News release: Starry Stonewort confirmed in Pokegama Lake in Itasca County

June 7, 2024

The Minnesota Department of Natural Resources has confirmed the presence of the invasive algae starry stonewort in Pokegama Lake, near Grand Rapids in Itasca County.

The DNR received a report of suspected starry stonewort in Pokegama Lake from Itasca County staff. Specialists from Itasca County and the DNR found starry stonewort interspersed with native plants on and around a boat ramp on the southwest end of the lake. Dr. Ken Karol with the New York Botanical Garden provided positive confirmation through photographs.

The DNR has updated signage at public accesses and is working with Itasca County to provide decontamination and expanded watercraft inspections. Follow-up surveys are being conducted to determine starry stonewort distribution in that part of the lake.

Starry stonewort is usually identified by the star-shaped white bulbils for which it is named. These bulbils typically don’t become visible until late summer but were observed on the starry stonewort in Pokegama Lake and in other locations this spring. The early visibility of bulbils might be due to unusually warm winter temperatures and below-average snowfall this past winter.

Starry stonewort has now been confirmed in 30 water bodies in Minnesota. It was first confirmed in Minnesota in 2015.

Starry stonewort has never been eradicated from any U.S. lake or river, but treatment or careful removal can help reduce the risk of spread and relieve associated nuisance impacts on water-related recreational activities. Early detection is key to effective management.

Starry stonewort is an algae that looks like some native aquatic plants. Information on how to identify starry stonewort can be found on the DNR website.

If people think they’ve found starry stonewort or any other invasive species new to a lake or river, they should report it to the Minnesota DNR by contacting their area invasive species specialist.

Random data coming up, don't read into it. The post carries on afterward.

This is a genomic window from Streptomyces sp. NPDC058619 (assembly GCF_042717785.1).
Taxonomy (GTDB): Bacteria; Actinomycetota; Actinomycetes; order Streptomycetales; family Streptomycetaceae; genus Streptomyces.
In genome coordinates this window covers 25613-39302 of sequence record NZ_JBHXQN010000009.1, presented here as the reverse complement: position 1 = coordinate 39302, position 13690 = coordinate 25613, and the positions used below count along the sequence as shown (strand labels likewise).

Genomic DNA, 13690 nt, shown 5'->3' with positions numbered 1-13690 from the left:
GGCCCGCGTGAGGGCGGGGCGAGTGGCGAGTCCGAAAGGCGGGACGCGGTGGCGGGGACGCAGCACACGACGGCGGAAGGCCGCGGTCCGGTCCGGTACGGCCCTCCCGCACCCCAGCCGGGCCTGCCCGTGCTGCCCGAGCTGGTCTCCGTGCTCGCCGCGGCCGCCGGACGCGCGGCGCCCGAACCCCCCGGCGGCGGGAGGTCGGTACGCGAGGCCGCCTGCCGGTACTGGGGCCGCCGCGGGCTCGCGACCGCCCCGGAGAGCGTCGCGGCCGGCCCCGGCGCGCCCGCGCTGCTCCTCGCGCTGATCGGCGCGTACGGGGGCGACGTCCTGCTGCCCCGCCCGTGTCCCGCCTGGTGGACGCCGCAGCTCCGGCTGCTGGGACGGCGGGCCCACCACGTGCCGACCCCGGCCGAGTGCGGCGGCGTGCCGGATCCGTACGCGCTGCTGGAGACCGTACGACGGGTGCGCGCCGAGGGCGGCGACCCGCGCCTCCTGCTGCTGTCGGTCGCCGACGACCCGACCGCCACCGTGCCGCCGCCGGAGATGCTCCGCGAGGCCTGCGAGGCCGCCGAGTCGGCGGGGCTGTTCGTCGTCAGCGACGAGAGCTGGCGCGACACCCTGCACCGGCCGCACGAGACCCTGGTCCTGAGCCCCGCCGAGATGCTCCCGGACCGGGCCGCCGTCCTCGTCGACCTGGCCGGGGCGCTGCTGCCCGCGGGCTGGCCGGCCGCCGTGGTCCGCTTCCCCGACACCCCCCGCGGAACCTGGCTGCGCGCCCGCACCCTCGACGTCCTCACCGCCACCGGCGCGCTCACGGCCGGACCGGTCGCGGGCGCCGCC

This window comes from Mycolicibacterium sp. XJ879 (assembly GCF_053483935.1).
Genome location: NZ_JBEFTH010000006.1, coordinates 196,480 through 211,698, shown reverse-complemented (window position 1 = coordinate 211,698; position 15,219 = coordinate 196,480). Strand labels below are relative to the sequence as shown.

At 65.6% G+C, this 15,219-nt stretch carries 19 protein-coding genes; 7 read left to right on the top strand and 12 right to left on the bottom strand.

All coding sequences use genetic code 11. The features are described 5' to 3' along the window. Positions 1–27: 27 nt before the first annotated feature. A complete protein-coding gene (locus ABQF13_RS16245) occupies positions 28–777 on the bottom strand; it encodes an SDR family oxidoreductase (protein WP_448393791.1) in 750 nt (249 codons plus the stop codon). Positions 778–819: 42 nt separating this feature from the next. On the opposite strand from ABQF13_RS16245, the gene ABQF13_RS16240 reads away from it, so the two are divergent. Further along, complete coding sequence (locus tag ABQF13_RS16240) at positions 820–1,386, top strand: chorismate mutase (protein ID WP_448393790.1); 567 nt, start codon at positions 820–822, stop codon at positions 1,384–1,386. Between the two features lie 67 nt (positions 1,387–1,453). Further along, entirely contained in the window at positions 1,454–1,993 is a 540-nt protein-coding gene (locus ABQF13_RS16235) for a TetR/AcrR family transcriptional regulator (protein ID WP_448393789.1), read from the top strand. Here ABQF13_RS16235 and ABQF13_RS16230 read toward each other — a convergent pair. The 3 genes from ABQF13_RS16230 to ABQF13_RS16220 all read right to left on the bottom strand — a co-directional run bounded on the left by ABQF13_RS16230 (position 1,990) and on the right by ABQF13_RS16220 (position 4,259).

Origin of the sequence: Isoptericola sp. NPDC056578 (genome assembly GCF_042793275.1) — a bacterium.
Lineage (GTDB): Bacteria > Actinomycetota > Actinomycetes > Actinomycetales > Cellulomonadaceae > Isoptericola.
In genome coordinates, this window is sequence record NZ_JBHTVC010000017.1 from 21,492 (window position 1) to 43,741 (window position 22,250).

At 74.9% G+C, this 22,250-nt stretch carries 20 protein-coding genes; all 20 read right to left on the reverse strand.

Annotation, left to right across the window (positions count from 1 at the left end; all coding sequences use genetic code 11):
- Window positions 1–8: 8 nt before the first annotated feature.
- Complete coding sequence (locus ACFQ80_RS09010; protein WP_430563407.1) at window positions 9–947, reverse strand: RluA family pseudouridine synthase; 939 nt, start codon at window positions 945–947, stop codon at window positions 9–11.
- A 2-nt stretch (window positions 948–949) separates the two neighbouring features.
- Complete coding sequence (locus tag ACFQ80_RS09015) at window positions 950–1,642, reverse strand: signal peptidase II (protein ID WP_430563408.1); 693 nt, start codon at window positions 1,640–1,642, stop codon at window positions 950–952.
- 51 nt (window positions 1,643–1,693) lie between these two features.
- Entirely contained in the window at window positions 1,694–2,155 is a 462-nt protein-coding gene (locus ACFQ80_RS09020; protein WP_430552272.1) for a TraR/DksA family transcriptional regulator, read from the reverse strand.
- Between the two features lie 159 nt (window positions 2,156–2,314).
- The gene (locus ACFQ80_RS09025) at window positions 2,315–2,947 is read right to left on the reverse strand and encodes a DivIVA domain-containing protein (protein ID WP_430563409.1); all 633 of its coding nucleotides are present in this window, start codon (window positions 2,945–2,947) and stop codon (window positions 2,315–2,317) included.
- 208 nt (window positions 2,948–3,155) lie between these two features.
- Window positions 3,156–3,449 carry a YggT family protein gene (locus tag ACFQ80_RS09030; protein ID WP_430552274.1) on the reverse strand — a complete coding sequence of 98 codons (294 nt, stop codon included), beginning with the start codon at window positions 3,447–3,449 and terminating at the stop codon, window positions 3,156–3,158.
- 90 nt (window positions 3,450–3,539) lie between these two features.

Starry stonewort can form dense mats, which can interfere with recreational uses of a lake and compete with native plants. It is most likely spread when fragments have not been properly cleaned from trailered boats, personal watercraft, docks, boat lifts, anchors or other water-related equipment.

Whether or not a lake has any invasive species, Minnesota law requires people to:

  • Clean watercraft, trailers and gear to remove aquatic plants and prohibited invasive species.
  • Drain all water and leave drain plugs out during transport.
  • Dispose of unwanted bait in the trash.
  • Never release bait, plants or aquarium pets into Minnesota waters.
  • Dry docks, lifts and rafts for 21 days before moving them from one water body to another.

These additional steps reduce the risk of spreading aquatic invasive species:

  • Decontaminate watercraft, trailers and gear – find free stations on the courtesy decontamination webpage of the DNR website.
  • Spray watercraft, trailers and gear with high-pressure water or rinse with very hot water (120 degrees for at least two minutes or 140 degrees for at least 10 seconds).
  • Dry watercraft, trailers and gear for at least five days before using in another water body. 

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